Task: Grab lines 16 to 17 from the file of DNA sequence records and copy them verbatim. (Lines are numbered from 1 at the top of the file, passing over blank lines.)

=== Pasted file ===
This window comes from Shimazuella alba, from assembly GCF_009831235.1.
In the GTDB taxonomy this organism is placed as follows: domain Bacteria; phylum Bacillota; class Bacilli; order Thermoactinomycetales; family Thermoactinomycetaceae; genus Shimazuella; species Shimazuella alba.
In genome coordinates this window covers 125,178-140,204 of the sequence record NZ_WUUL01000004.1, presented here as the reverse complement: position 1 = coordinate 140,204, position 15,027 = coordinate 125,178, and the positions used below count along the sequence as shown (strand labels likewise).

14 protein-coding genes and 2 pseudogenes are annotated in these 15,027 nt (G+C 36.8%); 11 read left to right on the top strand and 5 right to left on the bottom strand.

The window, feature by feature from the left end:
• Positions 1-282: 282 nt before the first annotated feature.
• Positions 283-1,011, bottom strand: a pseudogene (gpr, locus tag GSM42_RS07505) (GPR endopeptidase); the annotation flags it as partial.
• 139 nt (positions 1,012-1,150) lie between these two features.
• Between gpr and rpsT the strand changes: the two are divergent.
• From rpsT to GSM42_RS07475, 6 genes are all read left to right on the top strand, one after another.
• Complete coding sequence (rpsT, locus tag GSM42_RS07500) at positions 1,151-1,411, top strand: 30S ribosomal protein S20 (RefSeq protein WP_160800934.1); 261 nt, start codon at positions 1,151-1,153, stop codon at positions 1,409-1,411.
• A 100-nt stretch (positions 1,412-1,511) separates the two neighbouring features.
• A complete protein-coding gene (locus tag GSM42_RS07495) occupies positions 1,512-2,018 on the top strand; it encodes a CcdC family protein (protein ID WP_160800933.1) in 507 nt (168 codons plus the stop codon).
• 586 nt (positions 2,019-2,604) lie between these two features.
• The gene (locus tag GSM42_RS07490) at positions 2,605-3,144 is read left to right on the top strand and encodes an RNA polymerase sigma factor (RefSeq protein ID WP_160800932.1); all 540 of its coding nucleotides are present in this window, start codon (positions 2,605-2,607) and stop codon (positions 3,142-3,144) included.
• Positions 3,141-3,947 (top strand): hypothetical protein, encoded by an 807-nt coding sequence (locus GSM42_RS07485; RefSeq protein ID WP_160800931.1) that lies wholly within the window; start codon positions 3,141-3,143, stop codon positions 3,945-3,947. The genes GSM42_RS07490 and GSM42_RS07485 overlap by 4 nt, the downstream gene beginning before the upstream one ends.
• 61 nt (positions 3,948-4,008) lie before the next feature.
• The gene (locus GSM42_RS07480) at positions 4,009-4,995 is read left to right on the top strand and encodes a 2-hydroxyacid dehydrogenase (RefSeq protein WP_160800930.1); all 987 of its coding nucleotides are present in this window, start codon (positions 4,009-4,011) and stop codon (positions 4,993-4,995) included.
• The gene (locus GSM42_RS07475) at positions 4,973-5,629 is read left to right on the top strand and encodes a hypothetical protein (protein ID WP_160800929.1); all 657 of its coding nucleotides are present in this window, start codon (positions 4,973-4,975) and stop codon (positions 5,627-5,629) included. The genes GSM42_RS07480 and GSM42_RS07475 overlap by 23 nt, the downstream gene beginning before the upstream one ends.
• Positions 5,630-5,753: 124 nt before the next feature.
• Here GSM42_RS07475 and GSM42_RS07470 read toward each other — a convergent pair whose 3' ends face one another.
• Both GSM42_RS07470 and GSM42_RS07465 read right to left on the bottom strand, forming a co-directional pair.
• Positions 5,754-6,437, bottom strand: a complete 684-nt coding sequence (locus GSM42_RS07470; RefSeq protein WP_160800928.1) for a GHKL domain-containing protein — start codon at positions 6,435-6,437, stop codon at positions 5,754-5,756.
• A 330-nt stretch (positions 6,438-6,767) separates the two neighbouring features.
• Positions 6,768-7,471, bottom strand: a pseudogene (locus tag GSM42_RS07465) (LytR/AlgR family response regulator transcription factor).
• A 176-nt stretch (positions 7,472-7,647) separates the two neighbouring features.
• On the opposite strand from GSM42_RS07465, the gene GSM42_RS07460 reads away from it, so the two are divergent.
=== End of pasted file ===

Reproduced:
• Positions 3,141-3,947 (top strand): hypothetical protein, encoded by an 807-nt coding sequence (locus GSM42_RS07485; RefSeq protein ID WP_160800931.1) that lies wholly within the window; start codon positions 3,141-3,143, stop codon positions 3,945-3,947. The genes GSM42_RS07490 and GSM42_RS07485 overlap by 4 nt, the downstream gene beginning before the upstream one ends.
• 61 nt (positions 3,948-4,008) lie before the next feature.